Identity Theft

Identity Theft is the act of stealing money or gaining benefits by pretending to be a different person.
Personal Information: name, date of birth, social security number, bank account numbers, etc.

Identity theft in its many forms continues to be a concern. Identity theft occurs when someone steals your personal information to establish credit or borrow money in your name. Knowing the threat is the first line of defense. That means keeping abreast of the frauds active in today's enviroment...and knowing what you can do to protect yourself.

**This web page will be updated on a regular basis sharing information on new threats and how you can protect yourself.

Theft – Prevention, Protection, Detection and Action

We break down what identity theft is, what it can cost victims, and what viewers can do to protect their most valuable asset – their identity.

Protection from Identity Theft

Visit the Federal Trade Commission's website for more information.

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Do not respond to emails, phone calls or text messages that ask you for any of your account information, including card numbers and personal identification numbers. Messages that ask for this type of information are fraudulent and should be reported immediately. We will never contact you for this information.


Click a topic below to learn more:








Money Order Loss Prevention Notice
In an effort to protect your account, please review the following link referring to Money Order Security Features. Metrum Credit Union may place a hold on deposits made with Money Orders.



A member has received an email claiming to be from the Credit Union National Association (CUNA) stating that their account access has been limited because their account was accessed by a third party. There is a link for the member to use to restore full access as soon as possible. Once the member clicks on the link, a fake website appears posing as one from CUNA.org. This site then asks the individual to input the following information:
*Legal First Name
*Card Number
*Expiration Date
*PIN #

*Mailing Address
*Email Address
*Organization Name

THIS IS A SCAM! If you receive this email, or an email that asks for personal information, DO NOT RESPOND OR COMPLETE THE INFORMATION REQUESTED.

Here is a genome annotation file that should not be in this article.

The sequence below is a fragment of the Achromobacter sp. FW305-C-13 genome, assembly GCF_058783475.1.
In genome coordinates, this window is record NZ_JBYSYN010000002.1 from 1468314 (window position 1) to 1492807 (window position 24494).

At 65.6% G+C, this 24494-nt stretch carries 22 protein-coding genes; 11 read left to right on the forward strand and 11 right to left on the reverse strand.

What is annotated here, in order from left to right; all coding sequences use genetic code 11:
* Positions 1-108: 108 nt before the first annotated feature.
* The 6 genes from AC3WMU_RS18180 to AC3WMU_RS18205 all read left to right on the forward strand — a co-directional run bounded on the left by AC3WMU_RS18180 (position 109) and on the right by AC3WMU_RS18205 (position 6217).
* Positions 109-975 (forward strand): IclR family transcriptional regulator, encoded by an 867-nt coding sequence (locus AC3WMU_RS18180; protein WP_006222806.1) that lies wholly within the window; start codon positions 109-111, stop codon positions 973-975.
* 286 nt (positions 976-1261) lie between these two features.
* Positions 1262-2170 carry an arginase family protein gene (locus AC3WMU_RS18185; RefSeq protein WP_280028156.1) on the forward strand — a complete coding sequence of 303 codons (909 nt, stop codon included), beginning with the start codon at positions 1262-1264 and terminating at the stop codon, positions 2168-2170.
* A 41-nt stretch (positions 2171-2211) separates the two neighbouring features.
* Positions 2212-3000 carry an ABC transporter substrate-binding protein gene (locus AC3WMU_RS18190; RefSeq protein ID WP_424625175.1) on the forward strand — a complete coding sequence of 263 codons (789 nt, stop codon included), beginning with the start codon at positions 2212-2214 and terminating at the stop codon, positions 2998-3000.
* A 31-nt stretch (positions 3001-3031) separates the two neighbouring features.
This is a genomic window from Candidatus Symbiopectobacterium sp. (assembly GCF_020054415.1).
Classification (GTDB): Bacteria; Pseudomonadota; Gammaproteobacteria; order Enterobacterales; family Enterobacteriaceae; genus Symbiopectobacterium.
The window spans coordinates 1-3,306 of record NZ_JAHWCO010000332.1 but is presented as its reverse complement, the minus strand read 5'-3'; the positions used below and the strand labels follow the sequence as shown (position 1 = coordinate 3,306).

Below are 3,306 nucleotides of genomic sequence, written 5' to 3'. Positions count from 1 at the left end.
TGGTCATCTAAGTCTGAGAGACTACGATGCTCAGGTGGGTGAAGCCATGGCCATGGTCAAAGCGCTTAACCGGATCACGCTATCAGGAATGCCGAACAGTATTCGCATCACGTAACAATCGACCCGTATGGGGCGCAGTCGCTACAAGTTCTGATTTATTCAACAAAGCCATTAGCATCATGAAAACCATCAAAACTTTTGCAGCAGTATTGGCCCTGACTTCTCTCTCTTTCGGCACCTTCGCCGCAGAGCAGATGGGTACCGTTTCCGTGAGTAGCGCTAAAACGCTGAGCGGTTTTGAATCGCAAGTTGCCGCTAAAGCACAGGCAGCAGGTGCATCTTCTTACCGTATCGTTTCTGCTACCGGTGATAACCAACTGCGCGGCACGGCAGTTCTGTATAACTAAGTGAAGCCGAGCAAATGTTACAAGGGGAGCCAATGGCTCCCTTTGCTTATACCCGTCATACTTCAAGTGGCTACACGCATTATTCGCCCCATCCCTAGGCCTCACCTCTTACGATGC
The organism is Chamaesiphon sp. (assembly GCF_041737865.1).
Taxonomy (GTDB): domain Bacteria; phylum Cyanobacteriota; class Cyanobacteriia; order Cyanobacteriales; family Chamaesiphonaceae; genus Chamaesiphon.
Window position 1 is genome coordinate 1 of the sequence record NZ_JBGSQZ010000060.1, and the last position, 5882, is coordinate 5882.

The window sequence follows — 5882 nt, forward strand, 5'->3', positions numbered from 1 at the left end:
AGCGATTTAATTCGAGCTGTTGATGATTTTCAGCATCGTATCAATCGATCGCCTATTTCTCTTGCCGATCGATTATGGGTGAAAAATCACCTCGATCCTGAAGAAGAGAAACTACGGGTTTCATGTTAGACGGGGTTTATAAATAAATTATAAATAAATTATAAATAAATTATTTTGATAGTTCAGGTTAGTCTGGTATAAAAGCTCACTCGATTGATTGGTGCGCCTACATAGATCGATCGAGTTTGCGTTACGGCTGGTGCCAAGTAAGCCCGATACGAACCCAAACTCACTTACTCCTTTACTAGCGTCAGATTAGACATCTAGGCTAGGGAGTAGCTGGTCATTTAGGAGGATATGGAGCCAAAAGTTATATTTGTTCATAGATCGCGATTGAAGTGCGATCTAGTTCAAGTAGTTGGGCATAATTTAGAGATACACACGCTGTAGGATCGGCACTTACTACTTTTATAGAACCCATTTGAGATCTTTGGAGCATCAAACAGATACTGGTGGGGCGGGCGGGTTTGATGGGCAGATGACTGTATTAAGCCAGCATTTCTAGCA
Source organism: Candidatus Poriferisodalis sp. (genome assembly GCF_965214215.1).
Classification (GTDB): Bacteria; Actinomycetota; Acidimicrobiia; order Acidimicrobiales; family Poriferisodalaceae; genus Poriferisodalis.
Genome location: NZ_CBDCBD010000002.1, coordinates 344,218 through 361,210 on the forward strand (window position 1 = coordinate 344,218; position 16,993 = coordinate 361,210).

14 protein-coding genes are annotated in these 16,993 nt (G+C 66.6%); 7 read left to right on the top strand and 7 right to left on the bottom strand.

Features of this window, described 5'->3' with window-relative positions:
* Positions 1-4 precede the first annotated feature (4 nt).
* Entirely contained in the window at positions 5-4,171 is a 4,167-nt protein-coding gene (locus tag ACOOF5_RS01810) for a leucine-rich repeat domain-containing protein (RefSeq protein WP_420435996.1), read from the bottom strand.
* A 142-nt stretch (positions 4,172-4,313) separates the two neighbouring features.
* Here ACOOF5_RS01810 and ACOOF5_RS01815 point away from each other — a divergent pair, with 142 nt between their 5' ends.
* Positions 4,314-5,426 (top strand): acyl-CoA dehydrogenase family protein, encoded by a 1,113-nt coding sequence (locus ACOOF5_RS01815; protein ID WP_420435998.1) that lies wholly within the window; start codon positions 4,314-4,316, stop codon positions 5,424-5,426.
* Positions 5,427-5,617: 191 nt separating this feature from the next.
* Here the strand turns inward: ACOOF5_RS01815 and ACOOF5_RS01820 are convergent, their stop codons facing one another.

If you feel that you may have responded to a false email with your personal information, or to learn more about protecting your identity, contact the Federal Trade Commission.


On-Line Fraud is Growing

Email and Internet Fraud take advantage of the Internet's unique ability to send email messages worldwide in seconds or post website information that is accessible from anywhere. Email and internet fraudsters carry out their scams more invisibly than ever before, making identity theft from online scams one of the fastest growing crimes today.

Members should be especially vigilant to some of the more prevalent frauds at work in cyberspace.

Fraudulent emails, appearing to be from a trusted source such as your credit union or government agency, directs you to a website asking you to "verify" personal information. Once scammers have your information, they have the tools to commit account fraud using your name.

What You Can Do:
*If you receive an email that tells you to confirm certain information, DO NOT click on the email link. Instead, use a phone number or website address you know to be legitimate.

*Before submitting any financial information through a website, look for the "lock" icon on the browser status bar, or look for "https" in the web address.

*Report suspicious activity (see resources below)

Remember: Metrum Credit Union will never send you an email asking you to verify personal information!

Similar to phishing, pharming seeks to obtain personal information by secretly directing you to a copycat website where your information is stolen, usually with a legitimate-looking form.

What You Can Do:
*Be wary of unsolicited or unexpected emails from all sources.

*If an unsolicited email arrives, treat it as you would a phishing source (see above).

Short for malicious software, and also known as "spyware", it is often included in spam emails. It then can take control of your computer and forward personal data to fraudsters.

What You Can Do:
Install and update regularly your:
*Anti-virus software
*Anti-malware programs
*Firewalls on your computer
*Operating system patches and updates

Don't Judge by Initial Appearances. The availability of software that allows anyone to set up a professional-looking website means that criminals can make their websites look as impressive as those of legitimate businesses.

Be Careful Giving Personal Data Online. If you receive emails from someone you don't know asking for personal data-don't send the data without knowing who's asking.

Be Wary of Emails Concealing Their True Identity. If someone sends you an email using a mail header (the from address) that has no useful identifying data it could mean that the person is hiding something.